Let’s say that Harry thinks he wants to merge his feature branch into master:

git checkout master
git merge much-ado

At this point the marketing guy shows up and tells him that the feature needs to wait until version 2.0 because they plan a price increase then and need to justify it. Harry needs to get that feature out of master. He doesn’t remember how many commits were in that feature branch, so he does git log and finds the last “good” commit. In my repository, that’s 391590ed0605807042eb0dbd0eb9054396a5ec1a; you’ll have to look up your own.

git reset --hard 391590

It makes sense to use --hard here because we want Git to also update the working copy. It’s safe because those commits are stil available on the feature branch. In fact, if the marketing guy were to show up and say he just remembered that he promised that feature in the next release after all, Harry could just git merge much-ado again and everything would be back where it was a moment ago.

What If I Pushed?

That example worked because Harry had not pushed the change to shared yet. But that’s not very realistic. I still maintain that the best solution is just to get the files back to the right state and make a new commit. But in some particular, probably rare situations, that might not be preferred. What about cases where someone committed personal information to the repository? It’s not OK to just leave that sitting around in an old version.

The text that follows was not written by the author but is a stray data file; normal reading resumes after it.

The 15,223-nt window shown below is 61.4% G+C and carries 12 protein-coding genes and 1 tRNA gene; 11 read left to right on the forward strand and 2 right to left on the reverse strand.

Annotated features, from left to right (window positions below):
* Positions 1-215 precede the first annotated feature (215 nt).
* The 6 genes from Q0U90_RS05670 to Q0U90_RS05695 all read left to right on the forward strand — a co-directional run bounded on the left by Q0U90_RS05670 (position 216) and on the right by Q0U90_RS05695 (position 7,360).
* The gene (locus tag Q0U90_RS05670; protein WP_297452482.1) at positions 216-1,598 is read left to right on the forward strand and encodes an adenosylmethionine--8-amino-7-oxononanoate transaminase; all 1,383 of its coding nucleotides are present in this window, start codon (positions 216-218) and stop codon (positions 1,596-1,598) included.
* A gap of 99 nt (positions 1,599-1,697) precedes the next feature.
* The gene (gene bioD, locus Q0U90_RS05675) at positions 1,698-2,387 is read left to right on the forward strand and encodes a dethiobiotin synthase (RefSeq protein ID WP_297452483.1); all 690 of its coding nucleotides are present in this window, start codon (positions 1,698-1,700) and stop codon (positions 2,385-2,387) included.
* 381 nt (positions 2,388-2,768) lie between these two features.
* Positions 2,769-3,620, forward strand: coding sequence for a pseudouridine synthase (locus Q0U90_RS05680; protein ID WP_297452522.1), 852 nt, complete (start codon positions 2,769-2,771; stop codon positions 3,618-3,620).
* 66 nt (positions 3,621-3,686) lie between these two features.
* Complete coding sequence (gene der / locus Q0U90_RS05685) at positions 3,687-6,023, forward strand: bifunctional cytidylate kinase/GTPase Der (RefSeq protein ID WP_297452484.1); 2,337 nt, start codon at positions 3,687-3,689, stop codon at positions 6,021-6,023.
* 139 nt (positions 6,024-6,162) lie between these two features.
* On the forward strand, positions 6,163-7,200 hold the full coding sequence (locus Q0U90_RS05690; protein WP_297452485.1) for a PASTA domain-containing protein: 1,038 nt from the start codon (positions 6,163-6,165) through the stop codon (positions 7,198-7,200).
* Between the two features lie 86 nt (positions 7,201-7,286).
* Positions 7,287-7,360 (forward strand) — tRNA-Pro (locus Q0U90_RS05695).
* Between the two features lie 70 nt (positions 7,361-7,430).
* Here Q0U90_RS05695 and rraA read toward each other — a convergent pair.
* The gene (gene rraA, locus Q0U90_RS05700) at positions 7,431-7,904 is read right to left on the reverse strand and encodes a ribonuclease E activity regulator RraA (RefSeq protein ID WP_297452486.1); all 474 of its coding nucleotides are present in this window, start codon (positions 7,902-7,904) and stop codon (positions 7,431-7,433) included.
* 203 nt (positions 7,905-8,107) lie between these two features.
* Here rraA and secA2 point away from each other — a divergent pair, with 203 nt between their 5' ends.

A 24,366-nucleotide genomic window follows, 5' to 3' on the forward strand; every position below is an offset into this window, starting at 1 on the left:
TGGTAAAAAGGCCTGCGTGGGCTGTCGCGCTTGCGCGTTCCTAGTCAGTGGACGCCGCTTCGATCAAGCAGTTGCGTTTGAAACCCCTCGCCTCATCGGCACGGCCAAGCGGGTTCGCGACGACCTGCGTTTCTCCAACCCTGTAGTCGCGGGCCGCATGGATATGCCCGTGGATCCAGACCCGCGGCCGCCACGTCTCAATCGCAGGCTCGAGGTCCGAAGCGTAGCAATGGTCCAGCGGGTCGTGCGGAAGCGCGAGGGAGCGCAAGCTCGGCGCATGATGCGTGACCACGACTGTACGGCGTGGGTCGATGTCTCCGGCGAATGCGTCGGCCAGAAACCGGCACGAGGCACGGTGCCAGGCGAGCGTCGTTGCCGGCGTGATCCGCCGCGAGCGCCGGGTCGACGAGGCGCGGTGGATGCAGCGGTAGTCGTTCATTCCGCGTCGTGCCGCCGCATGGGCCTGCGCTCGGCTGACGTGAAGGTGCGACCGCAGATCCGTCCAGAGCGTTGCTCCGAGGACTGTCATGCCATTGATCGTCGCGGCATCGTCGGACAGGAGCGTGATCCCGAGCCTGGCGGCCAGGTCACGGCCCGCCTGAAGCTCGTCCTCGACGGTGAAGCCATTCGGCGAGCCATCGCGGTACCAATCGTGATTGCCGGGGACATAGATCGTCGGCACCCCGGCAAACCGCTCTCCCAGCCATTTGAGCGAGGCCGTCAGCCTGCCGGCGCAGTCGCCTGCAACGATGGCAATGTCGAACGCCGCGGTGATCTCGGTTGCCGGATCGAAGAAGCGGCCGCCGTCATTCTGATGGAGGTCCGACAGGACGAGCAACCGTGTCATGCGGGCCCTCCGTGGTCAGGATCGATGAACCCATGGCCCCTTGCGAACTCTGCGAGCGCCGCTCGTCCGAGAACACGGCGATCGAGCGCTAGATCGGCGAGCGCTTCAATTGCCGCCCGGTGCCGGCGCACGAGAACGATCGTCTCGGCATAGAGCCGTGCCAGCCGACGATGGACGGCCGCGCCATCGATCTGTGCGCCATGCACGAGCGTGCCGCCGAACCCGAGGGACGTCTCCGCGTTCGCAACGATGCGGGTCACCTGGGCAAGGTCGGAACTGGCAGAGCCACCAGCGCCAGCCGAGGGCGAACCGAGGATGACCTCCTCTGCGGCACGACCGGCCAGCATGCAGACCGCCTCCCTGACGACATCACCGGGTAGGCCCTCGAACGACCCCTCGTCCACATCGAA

Let’s re-merge in much-ado so we have something to back out:

git merge much-ado

Same as before, we start by fixing our own repository first.

git reset --hard 391590

Now we need to push this change to shared, but it’s not a regular fast-forward any more, so Git will reject it. This is one case where it’s justified to do a “forced” push:

git push -f

You can believe me that the right thing happened, or you can cd over to Isabelle’s repository, make sure master is checked out, and git pull. The latest “Much Ado” commits won’t be brought in and they won’t appear in the log.

Wrapping Up

The stuff in this chapter is the Git equivalent of surgery, and it should be as rare as surgery. Even though the commands are short, these changes were relatively complicated to envision. However, these kinds of fixes are complicated in any version control software, and they’d be practically impossible in some tools I’ve used. Git lets you do this, but as I said before, it doesn’t mean you should.

Those familiar with Git will notice that I stayed away from rebase in this whole discussion. Rebase and its merge companion cherry-pick would have let us choose to keep some commits from history (or some commits from a merge) and skip others. They also allow editing commits way back in time, or editing commits as they’re merged in.

However, I also recognize that most teams using Git have that one person who gets into the details of the tool and learns the magic. On some teams, with some tools, I’ve been that person. I also know that most people are not that person, and it seems silly to me to pretend that someone should learn how to rebase or cherry-pick to use Git.